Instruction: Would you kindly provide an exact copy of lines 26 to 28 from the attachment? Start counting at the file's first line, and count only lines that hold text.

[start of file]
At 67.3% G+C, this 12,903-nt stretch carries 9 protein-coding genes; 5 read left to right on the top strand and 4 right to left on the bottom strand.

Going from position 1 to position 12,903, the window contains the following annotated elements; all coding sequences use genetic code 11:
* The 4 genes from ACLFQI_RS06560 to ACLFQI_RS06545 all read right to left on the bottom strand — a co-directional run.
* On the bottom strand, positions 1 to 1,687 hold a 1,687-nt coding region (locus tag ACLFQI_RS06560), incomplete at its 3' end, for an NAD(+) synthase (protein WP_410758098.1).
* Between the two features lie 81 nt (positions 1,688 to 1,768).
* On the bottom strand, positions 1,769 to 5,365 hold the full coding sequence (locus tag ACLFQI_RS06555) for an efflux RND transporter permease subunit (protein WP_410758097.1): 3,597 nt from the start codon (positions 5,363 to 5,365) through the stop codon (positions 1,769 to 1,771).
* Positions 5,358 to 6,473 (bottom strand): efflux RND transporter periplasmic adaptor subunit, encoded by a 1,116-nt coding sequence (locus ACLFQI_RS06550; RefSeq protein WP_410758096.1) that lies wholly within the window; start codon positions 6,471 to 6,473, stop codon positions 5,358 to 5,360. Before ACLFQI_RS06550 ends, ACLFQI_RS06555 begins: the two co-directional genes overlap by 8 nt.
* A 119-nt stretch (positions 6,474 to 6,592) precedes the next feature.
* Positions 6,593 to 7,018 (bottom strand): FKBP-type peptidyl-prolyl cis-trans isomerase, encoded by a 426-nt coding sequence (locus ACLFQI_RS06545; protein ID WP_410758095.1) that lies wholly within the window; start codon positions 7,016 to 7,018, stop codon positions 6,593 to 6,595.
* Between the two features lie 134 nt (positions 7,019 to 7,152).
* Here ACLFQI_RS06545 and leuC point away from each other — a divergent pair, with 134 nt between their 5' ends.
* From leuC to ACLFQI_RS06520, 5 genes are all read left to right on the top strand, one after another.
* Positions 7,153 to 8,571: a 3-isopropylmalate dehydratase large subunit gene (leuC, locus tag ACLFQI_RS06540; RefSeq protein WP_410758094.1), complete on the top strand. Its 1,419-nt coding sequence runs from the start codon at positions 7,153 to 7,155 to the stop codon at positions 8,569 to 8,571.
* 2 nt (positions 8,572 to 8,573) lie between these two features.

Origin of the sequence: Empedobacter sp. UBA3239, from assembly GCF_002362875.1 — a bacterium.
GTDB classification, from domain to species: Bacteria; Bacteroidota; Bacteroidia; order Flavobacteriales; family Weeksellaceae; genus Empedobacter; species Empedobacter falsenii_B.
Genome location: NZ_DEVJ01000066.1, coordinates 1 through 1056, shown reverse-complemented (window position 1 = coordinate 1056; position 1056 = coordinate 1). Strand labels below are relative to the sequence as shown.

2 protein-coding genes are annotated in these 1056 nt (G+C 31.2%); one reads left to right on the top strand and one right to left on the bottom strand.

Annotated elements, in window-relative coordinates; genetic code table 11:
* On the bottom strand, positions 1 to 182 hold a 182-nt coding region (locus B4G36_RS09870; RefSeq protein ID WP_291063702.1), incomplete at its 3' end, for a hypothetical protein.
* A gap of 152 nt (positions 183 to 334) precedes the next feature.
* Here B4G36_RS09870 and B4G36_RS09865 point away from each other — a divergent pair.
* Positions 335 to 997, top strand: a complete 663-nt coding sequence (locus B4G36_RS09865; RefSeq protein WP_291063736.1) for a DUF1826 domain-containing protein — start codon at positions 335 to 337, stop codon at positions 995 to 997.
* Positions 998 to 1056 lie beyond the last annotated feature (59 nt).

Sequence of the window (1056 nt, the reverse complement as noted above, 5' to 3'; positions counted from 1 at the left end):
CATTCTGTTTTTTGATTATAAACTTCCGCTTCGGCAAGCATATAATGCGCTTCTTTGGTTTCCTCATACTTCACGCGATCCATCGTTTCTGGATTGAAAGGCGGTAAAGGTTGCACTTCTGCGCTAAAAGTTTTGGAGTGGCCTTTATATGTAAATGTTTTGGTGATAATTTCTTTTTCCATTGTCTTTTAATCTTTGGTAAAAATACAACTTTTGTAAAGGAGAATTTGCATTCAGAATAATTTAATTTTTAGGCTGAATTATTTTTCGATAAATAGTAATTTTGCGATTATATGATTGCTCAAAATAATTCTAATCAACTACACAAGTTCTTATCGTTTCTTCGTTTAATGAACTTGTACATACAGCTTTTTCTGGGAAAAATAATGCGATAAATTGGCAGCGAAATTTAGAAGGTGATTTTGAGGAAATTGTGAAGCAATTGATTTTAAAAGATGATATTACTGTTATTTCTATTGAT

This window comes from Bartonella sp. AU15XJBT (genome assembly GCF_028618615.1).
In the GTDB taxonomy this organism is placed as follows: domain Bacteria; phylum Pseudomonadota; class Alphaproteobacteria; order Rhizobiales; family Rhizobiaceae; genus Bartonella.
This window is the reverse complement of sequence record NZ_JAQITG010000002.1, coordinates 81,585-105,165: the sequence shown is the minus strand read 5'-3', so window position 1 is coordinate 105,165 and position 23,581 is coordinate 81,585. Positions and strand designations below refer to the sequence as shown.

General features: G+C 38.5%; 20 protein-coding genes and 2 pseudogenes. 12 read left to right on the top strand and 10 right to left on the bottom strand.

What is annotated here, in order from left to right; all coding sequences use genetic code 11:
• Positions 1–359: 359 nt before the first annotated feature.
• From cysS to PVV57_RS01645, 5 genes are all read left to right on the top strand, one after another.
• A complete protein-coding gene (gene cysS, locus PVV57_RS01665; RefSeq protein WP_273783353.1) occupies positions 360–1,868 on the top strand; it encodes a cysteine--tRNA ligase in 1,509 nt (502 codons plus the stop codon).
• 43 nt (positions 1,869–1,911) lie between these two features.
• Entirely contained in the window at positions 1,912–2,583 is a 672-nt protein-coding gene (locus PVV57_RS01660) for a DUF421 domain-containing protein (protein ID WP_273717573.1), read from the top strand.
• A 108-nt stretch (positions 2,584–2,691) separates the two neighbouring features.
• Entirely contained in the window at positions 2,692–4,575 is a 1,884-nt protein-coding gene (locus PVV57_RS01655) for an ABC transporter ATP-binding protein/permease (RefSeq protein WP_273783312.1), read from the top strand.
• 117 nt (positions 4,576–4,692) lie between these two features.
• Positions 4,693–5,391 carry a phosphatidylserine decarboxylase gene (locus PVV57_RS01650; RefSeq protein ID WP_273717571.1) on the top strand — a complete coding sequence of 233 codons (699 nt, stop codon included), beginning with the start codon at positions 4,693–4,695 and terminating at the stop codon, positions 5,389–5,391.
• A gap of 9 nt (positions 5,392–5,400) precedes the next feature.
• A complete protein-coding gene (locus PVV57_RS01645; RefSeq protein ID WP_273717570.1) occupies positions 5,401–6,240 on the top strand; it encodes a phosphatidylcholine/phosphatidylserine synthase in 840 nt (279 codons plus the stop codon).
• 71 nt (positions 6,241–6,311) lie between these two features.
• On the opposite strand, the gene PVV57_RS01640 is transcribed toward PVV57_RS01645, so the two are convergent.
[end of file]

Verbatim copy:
CATTCTGTTTTTTGATTATAAACTTCCGCTTCGGCAAGCATATAATGCGCTTCTTTGGTTTCCTCATACTTCACGCGATCCATCGTTTCTGGATTGAAAGGCGGTAAAGGTTGCACTTCTGCGCTAAAAGTTTTGGAGTGGCCTTTATATGTAAATGTTTTGGTGATAATTTCTTTTTCCATTGTCTTTTAATCTTTGGTAAAAATACAACTTTTGTAAAGGAGAATTTGCATTCAGAATAATTTAATTTTTAGGCTGAATTATTTTTCGATAAATAGTAATTTTGCGATTATATGATTGCTCAAAATAATTCTAATCAACTACACAAGTTCTTATCGTTTCTTCGTTTAATGAACTTGTACATACAGCTTTTTCTGGGAAAAATAATGCGATAAATTGGCAGCGAAATTTAGAAGGTGATTTTGAGGAAATTGTGAAGCAATTGATTTTAAAAGATGATATTACTGTTATTTCTATTGAT

This window comes from Bartonella sp. AU15XJBT (genome assembly GCF_028618615.1).
In the GTDB taxonomy this organism is placed as follows: domain Bacteria; phylum Pseudomonadota; class Alphaproteobacteria; order Rhizobiales; family Rhizobiaceae; genus Bartonella.